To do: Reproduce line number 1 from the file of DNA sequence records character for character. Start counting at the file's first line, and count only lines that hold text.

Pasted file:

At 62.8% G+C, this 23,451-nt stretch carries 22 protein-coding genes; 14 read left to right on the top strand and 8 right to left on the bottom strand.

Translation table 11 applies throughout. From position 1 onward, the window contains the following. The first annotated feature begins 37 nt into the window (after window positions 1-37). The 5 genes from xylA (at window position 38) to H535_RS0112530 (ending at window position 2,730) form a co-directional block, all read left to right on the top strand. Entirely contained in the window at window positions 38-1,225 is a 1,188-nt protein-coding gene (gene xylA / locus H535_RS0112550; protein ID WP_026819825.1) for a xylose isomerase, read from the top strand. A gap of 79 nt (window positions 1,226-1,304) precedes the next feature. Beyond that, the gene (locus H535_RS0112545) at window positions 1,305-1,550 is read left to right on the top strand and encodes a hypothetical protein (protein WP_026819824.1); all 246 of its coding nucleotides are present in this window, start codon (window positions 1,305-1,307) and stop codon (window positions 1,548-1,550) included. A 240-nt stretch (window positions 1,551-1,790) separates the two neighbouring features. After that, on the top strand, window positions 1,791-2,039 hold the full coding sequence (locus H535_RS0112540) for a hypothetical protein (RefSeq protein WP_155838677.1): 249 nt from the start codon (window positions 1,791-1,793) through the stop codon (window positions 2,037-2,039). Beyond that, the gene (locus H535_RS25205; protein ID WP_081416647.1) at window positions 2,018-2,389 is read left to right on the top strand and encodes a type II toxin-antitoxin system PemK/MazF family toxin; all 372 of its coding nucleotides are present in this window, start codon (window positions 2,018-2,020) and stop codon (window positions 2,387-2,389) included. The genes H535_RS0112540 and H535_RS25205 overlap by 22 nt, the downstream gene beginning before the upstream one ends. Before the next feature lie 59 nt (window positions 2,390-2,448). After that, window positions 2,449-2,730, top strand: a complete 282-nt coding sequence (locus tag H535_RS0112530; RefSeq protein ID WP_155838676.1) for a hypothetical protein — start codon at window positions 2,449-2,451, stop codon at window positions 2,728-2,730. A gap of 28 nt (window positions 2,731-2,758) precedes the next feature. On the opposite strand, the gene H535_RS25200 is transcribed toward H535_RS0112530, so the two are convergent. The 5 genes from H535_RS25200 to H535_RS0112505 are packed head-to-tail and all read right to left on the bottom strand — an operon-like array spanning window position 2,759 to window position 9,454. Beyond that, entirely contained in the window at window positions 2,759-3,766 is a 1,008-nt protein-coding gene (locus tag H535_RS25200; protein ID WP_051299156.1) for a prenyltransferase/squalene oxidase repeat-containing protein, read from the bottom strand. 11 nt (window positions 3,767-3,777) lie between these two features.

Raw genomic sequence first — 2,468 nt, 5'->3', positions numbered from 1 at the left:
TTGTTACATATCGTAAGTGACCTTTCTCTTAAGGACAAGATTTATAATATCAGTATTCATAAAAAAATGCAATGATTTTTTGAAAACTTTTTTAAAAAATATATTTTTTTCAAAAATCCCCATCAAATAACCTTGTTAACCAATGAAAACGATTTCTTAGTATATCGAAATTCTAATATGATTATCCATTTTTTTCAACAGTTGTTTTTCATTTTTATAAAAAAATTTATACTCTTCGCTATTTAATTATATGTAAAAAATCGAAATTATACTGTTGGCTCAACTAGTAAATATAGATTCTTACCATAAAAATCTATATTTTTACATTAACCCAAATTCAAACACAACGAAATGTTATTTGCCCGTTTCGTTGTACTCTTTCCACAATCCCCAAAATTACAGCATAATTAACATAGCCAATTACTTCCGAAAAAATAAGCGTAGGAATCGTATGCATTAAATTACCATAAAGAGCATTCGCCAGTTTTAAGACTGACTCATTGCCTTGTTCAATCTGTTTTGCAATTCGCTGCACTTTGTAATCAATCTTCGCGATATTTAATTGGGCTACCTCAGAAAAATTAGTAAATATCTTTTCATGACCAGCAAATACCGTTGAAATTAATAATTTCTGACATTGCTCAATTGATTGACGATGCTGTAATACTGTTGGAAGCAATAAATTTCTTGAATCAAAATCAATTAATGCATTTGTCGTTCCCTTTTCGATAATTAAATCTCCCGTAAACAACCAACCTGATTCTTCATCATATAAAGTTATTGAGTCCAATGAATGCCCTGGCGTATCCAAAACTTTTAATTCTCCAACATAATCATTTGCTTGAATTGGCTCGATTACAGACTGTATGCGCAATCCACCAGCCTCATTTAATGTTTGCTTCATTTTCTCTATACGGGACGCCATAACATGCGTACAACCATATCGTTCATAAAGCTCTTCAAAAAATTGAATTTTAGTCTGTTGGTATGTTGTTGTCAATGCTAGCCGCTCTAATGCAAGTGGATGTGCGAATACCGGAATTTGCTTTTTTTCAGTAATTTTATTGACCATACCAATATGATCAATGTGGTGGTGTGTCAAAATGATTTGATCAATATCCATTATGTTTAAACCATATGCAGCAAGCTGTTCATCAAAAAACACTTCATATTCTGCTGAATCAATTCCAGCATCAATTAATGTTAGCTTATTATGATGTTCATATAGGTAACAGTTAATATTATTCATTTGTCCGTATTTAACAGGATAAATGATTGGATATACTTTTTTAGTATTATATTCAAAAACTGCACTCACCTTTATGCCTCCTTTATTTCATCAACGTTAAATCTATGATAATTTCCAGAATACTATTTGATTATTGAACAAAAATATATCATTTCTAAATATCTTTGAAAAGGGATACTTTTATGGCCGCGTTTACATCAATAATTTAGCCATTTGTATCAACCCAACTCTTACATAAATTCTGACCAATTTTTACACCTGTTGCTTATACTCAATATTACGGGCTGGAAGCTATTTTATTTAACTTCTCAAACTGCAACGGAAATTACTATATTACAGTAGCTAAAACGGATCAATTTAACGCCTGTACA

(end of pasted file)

At 62.8% G+C, this 23,451-nt stretch carries 22 protein-coding genes; 14 read left to right on the top strand and 8 right to left on the bottom strand.